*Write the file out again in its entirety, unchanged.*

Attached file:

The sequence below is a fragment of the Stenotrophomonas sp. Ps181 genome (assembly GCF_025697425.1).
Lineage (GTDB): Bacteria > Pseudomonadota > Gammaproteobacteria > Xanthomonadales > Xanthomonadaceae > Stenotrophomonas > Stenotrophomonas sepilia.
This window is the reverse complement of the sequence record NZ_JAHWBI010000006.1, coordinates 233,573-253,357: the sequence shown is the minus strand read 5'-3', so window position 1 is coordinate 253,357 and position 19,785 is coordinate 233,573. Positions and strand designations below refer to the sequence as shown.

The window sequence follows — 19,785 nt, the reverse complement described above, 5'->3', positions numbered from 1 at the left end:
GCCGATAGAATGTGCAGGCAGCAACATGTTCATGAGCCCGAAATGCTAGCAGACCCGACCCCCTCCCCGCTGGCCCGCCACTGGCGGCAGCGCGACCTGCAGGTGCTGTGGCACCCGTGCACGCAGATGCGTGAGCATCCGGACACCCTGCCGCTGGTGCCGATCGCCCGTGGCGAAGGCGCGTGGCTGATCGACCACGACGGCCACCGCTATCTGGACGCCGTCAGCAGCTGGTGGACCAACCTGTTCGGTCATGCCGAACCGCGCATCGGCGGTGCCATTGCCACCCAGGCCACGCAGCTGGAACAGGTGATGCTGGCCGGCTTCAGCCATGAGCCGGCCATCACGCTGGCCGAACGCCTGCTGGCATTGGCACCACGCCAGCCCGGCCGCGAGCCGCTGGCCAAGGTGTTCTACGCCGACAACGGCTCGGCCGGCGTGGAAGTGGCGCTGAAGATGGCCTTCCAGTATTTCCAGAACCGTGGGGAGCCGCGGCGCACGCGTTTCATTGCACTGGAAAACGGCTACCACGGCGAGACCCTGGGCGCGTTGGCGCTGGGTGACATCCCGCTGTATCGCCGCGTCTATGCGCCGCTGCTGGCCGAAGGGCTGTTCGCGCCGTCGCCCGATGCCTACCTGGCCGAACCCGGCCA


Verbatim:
The sequence below is a fragment of the Stenotrophomonas sp. Ps181 genome (assembly GCF_025697425.1).
Lineage (GTDB): Bacteria > Pseudomonadota > Gammaproteobacteria > Xanthomonadales > Xanthomonadaceae > Stenotrophomonas > Stenotrophomonas sepilia.
This window is the reverse complement of the sequence record NZ_JAHWBI010000006.1, coordinates 233,573-253,357: the sequence shown is the minus strand read 5'-3', so window position 1 is coordinate 253,357 and position 19,785 is coordinate 233,573. Positions and strand designations below refer to the sequence as shown.

The window sequence follows — 19,785 nt, the reverse complement described above, 5'->3', positions numbered from 1 at the left end:
GCCGATAGAATGTGCAGGCAGCAACATGTTCATGAGCCCGAAATGCTAGCAGACCCGACCCCCTCCCCGCTGGCCCGCCACTGGCGGCAGCGCGACCTGCAGGTGCTGTGGCACCCGTGCACGCAGATGCGTGAGCATCCGGACACCCTGCCGCTGGTGCCGATCGCCCGTGGCGAAGGCGCGTGGCTGATCGACCACGACGGCCACCGCTATCTGGACGCCGTCAGCAGCTGGTGGACCAACCTGTTCGGTCATGCCGAACCGCGCATCGGCGGTGCCATTGCCACCCAGGCCACGCAGCTGGAACAGGTGATGCTGGCCGGCTTCAGCCATGAGCCGGCCATCACGCTGGCCGAACGCCTGCTGGCATTGGCACCACGCCAGCCCGGCCGCGAGCCGCTGGCCAAGGTGTTCTACGCCGACAACGGCTCGGCCGGCGTGGAAGTGGCGCTGAAGATGGCCTTCCAGTATTTCCAGAACCGTGGGGAGCCGCGGCGCACGCGTTTCATTGCACTGGAAAACGGCTACCACGGCGAGACCCTGGGCGCGTTGGCGCTGGGTGACATCCCGCTGTATCGCCGCGTCTATGCGCCGCTGCTGGCCGAAGGGCTGTTCGCGCCGTCGCCCGATGCCTACCTGGCCGAACCCGGCCA